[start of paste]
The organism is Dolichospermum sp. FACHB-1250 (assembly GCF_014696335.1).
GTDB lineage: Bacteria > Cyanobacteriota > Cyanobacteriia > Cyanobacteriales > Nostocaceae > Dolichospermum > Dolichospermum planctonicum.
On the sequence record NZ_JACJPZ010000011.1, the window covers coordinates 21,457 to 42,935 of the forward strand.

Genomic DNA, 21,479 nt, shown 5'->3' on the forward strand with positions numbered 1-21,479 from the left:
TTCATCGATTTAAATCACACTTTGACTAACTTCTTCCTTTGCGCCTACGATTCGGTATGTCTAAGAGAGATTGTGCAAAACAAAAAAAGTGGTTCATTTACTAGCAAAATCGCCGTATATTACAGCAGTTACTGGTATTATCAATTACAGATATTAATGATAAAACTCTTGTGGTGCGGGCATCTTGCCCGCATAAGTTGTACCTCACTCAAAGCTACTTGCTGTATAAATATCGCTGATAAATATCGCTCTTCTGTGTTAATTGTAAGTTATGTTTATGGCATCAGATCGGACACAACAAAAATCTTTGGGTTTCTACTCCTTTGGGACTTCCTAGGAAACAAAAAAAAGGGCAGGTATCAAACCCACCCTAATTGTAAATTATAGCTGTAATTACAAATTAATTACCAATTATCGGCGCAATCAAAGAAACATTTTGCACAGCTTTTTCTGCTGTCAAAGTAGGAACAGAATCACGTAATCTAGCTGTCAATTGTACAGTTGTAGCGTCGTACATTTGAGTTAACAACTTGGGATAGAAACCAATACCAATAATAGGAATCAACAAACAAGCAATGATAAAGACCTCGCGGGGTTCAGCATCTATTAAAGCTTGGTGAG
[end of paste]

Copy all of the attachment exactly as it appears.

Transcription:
The organism is Dolichospermum sp. FACHB-1250 (assembly GCF_014696335.1).
GTDB lineage: Bacteria > Cyanobacteriota > Cyanobacteriia > Cyanobacteriales > Nostocaceae > Dolichospermum > Dolichospermum planctonicum.
On the sequence record NZ_JACJPZ010000011.1, the window covers coordinates 21,457 to 42,935 of the forward strand.

Genomic DNA, 21,479 nt, shown 5'->3' on the forward strand with positions numbered 1-21,479 from the left:
TTCATCGATTTAAATCACACTTTGACTAACTTCTTCCTTTGCGCCTACGATTCGGTATGTCTAAGAGAGATTGTGCAAAACAAAAAAAGTGGTTCATTTACTAGCAAAATCGCCGTATATTACAGCAGTTACTGGTATTATCAATTACAGATATTAATGATAAAACTCTTGTGGTGCGGGCATCTTGCCCGCATAAGTTGTACCTCACTCAAAGCTACTTGCTGTATAAATATCGCTGATAAATATCGCTCTTCTGTGTTAATTGTAAGTTATGTTTATGGCATCAGATCGGACACAACAAAAATCTTTGGGTTTCTACTCCTTTGGGACTTCCTAGGAAACAAAAAAAAGGGCAGGTATCAAACCCACCCTAATTGTAAATTATAGCTGTAATTACAAATTAATTACCAATTATCGGCGCAATCAAAGAAACATTTTGCACAGCTTTTTCTGCTGTCAAAGTAGGAACAGAATCACGTAATCTAGCTGTCAATTGTACAGTTGTAGCGTCGTACATTTGAGTTAACAACTTGGGATAGAAACCAATACCAATAATAGGAATCAACAAACAAGCAATGATAAAGACCTCGCGGGGTTCAGCATCTATTAAAGCTTGGTGAG